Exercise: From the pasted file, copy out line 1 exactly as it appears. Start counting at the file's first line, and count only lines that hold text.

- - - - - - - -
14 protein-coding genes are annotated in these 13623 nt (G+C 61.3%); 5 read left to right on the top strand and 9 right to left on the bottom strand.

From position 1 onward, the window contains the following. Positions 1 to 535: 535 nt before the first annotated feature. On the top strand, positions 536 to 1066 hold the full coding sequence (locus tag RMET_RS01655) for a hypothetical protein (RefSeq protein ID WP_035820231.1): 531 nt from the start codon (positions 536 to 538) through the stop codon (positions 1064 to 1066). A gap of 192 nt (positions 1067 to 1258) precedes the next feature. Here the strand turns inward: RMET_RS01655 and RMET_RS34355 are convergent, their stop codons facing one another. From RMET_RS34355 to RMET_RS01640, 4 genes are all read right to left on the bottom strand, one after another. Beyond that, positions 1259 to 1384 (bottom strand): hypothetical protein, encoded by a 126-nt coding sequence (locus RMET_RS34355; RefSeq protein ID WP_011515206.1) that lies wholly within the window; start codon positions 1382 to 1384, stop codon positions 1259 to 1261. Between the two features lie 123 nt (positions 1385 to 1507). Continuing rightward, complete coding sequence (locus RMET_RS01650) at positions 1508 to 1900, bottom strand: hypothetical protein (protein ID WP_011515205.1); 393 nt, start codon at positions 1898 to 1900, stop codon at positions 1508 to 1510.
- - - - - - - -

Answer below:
14 protein-coding genes are annotated in these 13623 nt (G+C 61.3%); 5 read left to right on the top strand and 9 right to left on the bottom strand.